The context

Dakshinamurthy is seated below the banyan tree. It communicates many things. It is called vata in Sanskrit. It is said that none specifically plants the banyan tree and when it comes up, it spreads fast in all directions, sends out multiple roots from the top to ground below. Thus, when one part even if damaged for some reason, the tree survives. It is so huge that reaching out to the banyan tree's center is difficult. In fact, it becomes difficult for any to spot the exact centre and reach out there. Associated with banyan tree means one is ancient, swayambhu (appeared on own, due to volition), and difficult to get to the centre (probably we can with his willingness!).

Dakshinamurthy stotram is atypical. Often, we come across many a stotram that extol the deity embedded in it or around whom the stotram is defined or built. Dakshinamurthy stotram is different. It defines the essence of advaita, and even boldly hints, THAT, the Guru and THIS are all the same. The stotram is bold one may say. It is composed by Adi Shankaracharya (Kaladi, Kerala born) who established four mathas in four corners of India. These four places host the original mathas even now and are Shringeri (South), Puri (East), Dwaraka (West) and Badri (North). Having composed many commentaries called bhashyas and other stotrams, Adi Shankaracharya composed this as the stotra-rajam as we may call it. The wise say that it covers the entire span of life and fulfils all that is needed, including the ultimate merger. In this sense it is comprehensive and uplifting.

Dhyanam captures the eco-system

The stotram is short and of ten shlokas. And it is direct. There are dhyana shlokas in the beginning and these clarify the “Murthy” for us. He is also called Dakshina+”Amurthy”. In other words, he is seen as the personified and also as the formless. So, murthy and amurthy being one is a little puzzling in the beginning, but if THAT guru and THIS can be one and seemless, there is no wonder that only one exists in both as form and as formless. It may need a little pondering but we are sure clarity emerges as we progress.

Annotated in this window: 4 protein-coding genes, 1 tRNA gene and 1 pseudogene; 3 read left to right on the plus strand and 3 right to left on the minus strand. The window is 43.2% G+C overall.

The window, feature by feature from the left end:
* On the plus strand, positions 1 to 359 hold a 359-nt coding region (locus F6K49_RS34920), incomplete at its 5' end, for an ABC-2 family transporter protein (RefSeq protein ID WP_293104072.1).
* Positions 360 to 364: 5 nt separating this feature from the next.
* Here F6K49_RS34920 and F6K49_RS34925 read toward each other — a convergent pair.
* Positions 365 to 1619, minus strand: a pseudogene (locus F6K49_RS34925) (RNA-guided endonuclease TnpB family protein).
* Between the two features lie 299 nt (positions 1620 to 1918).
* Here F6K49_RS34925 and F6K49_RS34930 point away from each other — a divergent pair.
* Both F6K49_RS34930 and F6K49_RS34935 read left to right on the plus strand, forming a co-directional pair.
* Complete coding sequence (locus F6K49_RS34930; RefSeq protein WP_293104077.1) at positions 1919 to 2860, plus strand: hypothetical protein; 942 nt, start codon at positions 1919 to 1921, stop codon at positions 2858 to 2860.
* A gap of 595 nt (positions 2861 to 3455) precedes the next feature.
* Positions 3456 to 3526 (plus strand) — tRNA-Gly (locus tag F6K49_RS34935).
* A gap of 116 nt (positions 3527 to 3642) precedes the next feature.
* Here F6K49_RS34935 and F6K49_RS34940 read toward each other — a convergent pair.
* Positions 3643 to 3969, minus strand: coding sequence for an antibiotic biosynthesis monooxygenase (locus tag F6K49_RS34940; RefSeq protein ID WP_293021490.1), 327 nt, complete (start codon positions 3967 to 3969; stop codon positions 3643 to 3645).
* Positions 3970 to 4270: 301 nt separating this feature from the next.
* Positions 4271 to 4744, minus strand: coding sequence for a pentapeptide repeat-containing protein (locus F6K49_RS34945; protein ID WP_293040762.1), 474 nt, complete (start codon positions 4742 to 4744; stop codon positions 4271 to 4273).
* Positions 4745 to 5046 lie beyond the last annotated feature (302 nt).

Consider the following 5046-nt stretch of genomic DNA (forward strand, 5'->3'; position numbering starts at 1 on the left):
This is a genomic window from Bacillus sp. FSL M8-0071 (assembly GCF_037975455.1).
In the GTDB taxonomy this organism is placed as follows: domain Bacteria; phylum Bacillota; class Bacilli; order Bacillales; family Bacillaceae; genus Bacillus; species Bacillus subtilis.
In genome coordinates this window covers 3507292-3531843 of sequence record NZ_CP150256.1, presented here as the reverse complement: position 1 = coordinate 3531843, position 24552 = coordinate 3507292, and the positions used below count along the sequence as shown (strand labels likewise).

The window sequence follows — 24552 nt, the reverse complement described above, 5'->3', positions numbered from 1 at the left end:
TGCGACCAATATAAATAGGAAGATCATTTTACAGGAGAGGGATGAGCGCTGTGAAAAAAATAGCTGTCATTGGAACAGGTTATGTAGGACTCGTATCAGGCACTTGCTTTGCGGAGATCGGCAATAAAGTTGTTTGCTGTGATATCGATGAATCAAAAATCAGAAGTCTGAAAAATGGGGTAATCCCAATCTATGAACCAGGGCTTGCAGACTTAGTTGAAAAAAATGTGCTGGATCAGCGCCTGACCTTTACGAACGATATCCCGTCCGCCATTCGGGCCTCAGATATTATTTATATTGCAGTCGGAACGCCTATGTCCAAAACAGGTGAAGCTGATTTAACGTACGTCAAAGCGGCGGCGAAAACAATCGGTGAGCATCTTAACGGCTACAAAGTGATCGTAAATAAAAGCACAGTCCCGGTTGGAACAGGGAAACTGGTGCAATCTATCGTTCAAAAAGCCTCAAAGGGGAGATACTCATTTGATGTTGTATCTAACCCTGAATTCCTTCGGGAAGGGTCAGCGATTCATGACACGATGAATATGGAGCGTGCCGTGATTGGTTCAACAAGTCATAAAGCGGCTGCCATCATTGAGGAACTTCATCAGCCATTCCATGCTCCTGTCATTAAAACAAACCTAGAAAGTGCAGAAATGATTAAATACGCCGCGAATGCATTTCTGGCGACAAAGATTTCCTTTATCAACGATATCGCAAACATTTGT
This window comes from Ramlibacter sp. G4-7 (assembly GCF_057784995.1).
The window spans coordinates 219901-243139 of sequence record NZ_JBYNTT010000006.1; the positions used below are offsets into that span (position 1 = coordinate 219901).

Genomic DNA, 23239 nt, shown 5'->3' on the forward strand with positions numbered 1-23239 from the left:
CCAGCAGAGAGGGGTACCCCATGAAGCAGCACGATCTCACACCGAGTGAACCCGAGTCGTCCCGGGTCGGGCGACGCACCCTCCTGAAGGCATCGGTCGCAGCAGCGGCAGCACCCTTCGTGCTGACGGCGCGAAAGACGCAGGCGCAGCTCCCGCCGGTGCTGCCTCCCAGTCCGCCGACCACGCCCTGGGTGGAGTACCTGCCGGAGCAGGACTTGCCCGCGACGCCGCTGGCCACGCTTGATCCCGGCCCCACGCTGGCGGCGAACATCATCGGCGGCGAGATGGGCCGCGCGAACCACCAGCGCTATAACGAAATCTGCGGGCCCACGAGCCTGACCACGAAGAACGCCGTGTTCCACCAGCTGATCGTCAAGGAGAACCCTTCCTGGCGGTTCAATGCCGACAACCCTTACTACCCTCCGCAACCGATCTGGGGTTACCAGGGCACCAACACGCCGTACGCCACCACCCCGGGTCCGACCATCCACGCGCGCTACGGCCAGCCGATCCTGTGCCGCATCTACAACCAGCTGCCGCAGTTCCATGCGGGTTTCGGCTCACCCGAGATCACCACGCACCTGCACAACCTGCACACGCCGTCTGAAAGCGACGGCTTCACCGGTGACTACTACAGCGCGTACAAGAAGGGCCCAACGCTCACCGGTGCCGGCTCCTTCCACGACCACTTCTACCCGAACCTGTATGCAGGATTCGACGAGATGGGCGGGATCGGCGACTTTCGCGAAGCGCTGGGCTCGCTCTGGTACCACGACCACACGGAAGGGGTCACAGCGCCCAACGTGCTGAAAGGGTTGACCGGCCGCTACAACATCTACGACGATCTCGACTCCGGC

This stotram is one of the rare compilations where wonderment is used not about the accomplishments or boons given by the deity but about the form. It begins with “sharanamaham prapadye”- surrendering for understanding the real nature. We do the same here and for the same purpose. Then the word “Chitram” comes in one shloka beginning, an absolute wonderment, and exclamation. It expresses wonder that “Chitram vata taror mule vruddha shishya guror yuva”. Naturally astonishing sight for us who are used to older Guru and younger disciples. Here, the scene is reversed, with a sixteen-year Guru and four disciples as old sages. It further exclaims saying “Gurostu mouna vyakhyanam shishyastuchinna samshaya”, meaning the Guru is teaching in “mouna” (silence) and the doubts of the disciples got eliminated/evaporated by themselves!

More on preamble

The dhyanam also gives us the famous shloka associated with Guru, the “Gurur Brahma Gurur Vishnu..”. It ends with “tasmai Shri Gurave namaha”. We also come across the quality of Shri Dakshinamurthy as “janana marana dukhachheda daksham namami”. Through this, we offer salutations to the one who can remove the sorrows attached with birth and death. One who is capable of removing these significant issues shall definitely remove the “issues in between” too! Dakshinamurthy is called “pranavarthaya”, meaning of the Pranava, the Om. He is called “shuddha jnanaika murtaye”, the embodiment of pure knowledge of ONE. He is called “Nidhaya sarva vidyanam”. We know that Saraswati and Hayagriva are two other forms we attribute to learning along with Shri Dakshinamurthy. So no wonder that he is called treasure of all vidya/learning. In fact, in Lalita Sahasra Nama stotram Mother is addressed as “Dakshinamurthy roopini”, the representational embodiment of Dakshinamurthy. This also clarifies the abedha (non-difference) of pitru-matru roopa (father-mother unified form). He is also called “bhishaje bhava roginam”, the doctor who can cure all the diseases of this world. He is described as the “Sat-chit-ananda roopaya”, as we know the three components of the perfect existence.